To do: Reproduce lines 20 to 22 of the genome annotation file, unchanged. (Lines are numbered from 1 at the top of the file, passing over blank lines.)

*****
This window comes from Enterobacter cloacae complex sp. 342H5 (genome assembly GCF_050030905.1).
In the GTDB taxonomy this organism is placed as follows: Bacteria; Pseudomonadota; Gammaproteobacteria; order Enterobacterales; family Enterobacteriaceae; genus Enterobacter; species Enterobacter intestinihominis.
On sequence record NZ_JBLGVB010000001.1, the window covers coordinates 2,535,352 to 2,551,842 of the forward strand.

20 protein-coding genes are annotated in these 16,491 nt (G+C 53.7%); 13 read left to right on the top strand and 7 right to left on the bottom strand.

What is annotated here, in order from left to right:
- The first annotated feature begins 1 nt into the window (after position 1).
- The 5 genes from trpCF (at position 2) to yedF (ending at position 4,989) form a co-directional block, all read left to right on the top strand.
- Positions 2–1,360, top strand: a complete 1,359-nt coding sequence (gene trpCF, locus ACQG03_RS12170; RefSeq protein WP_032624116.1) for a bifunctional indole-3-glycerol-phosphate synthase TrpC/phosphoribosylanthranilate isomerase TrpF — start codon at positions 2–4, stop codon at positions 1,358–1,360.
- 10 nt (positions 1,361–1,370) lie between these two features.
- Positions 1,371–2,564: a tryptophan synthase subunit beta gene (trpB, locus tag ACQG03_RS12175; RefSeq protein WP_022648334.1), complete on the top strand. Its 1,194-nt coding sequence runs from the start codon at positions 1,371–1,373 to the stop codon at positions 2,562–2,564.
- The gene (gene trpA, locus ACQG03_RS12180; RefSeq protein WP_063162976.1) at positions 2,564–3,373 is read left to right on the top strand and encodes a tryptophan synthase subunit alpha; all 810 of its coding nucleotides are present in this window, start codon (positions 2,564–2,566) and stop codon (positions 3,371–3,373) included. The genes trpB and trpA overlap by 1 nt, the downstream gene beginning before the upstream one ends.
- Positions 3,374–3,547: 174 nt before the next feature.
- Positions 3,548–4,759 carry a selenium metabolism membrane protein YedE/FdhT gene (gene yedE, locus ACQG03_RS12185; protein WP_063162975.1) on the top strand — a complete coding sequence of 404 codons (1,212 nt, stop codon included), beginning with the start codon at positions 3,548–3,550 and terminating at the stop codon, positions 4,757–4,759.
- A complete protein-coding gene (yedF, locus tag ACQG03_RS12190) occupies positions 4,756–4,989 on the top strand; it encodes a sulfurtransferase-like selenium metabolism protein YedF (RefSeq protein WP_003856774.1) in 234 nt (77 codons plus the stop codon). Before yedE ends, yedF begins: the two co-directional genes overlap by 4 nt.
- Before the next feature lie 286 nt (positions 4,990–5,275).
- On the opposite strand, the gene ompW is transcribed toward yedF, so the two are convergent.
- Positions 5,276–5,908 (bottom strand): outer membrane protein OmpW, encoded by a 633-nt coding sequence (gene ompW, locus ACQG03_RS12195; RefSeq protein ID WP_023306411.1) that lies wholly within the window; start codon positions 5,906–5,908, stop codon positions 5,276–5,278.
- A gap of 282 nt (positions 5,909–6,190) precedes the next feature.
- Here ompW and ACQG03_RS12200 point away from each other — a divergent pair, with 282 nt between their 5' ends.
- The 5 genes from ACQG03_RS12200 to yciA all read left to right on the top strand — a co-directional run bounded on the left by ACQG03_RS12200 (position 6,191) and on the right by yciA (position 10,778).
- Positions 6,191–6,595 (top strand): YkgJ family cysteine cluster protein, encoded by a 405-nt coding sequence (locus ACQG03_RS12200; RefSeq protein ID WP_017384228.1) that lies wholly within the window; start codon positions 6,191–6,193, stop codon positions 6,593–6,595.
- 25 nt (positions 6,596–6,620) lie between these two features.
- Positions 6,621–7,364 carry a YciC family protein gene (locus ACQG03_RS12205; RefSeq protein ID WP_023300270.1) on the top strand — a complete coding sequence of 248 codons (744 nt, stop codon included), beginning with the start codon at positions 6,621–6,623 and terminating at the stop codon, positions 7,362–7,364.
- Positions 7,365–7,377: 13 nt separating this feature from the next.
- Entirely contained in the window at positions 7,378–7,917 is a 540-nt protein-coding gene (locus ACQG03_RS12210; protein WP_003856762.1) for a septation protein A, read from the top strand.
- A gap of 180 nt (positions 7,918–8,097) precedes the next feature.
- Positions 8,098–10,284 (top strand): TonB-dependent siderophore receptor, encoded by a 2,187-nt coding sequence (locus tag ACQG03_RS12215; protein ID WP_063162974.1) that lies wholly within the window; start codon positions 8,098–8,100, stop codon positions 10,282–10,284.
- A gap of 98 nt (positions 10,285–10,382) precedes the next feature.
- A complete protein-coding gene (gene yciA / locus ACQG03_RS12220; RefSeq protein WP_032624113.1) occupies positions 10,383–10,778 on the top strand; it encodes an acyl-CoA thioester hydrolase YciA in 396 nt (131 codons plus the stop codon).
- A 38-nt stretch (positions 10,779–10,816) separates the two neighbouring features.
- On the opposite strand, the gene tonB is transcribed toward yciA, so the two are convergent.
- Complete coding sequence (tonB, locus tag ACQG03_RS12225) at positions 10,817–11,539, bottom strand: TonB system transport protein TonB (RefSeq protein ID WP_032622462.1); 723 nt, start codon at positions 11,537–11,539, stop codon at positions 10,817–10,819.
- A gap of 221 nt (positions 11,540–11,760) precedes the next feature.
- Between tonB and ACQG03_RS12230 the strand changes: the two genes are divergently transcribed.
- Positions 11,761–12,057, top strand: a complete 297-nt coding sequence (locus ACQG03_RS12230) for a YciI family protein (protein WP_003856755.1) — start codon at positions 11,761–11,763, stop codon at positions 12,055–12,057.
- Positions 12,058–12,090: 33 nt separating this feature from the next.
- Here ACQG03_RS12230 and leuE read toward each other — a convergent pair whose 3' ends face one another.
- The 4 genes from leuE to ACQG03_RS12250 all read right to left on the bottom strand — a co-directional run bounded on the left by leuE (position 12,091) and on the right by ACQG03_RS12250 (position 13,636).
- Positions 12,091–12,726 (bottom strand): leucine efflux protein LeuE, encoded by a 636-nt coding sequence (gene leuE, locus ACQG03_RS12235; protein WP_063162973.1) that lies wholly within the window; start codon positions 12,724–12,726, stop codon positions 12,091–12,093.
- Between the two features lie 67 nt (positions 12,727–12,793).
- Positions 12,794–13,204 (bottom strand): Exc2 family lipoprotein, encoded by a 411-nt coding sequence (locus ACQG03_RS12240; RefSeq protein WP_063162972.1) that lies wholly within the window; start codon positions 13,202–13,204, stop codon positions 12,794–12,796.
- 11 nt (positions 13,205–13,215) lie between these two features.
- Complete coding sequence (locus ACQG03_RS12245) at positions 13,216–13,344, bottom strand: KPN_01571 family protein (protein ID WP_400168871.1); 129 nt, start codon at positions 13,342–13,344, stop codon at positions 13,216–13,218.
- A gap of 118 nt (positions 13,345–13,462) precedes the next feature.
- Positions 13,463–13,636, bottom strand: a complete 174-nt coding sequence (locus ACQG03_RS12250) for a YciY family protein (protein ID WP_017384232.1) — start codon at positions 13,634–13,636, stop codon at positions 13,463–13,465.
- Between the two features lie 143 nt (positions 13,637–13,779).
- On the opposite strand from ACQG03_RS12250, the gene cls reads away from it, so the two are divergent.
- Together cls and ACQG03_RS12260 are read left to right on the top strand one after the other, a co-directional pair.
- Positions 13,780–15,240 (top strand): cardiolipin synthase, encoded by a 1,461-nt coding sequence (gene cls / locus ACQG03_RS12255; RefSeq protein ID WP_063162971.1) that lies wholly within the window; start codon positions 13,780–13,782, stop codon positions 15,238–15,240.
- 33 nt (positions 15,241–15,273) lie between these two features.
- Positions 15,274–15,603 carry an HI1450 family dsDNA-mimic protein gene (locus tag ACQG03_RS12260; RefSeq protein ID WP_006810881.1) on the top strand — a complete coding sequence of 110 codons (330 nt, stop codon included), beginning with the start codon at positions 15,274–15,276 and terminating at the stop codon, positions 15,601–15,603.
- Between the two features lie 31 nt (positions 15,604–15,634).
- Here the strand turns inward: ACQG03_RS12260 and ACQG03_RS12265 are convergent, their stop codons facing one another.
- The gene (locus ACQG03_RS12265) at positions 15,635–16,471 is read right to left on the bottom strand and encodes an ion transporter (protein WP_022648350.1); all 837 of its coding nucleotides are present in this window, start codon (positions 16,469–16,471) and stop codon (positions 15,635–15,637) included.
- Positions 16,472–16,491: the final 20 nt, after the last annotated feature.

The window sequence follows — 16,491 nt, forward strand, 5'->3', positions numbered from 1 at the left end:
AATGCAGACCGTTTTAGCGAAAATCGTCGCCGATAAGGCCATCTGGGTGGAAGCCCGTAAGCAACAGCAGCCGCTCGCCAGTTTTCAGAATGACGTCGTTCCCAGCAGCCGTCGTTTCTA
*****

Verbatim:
- The 5 genes from ACQG03_RS12200 to yciA all read left to right on the top strand — a co-directional run bounded on the left by ACQG03_RS12200 (position 6,191) and on the right by yciA (position 10,778).
- Positions 6,191–6,595 (top strand): YkgJ family cysteine cluster protein, encoded by a 405-nt coding sequence (locus ACQG03_RS12200; RefSeq protein ID WP_017384228.1) that lies wholly within the window; start codon positions 6,191–6,193, stop codon positions 6,593–6,595.
- 25 nt (positions 6,596–6,620) lie between these two features.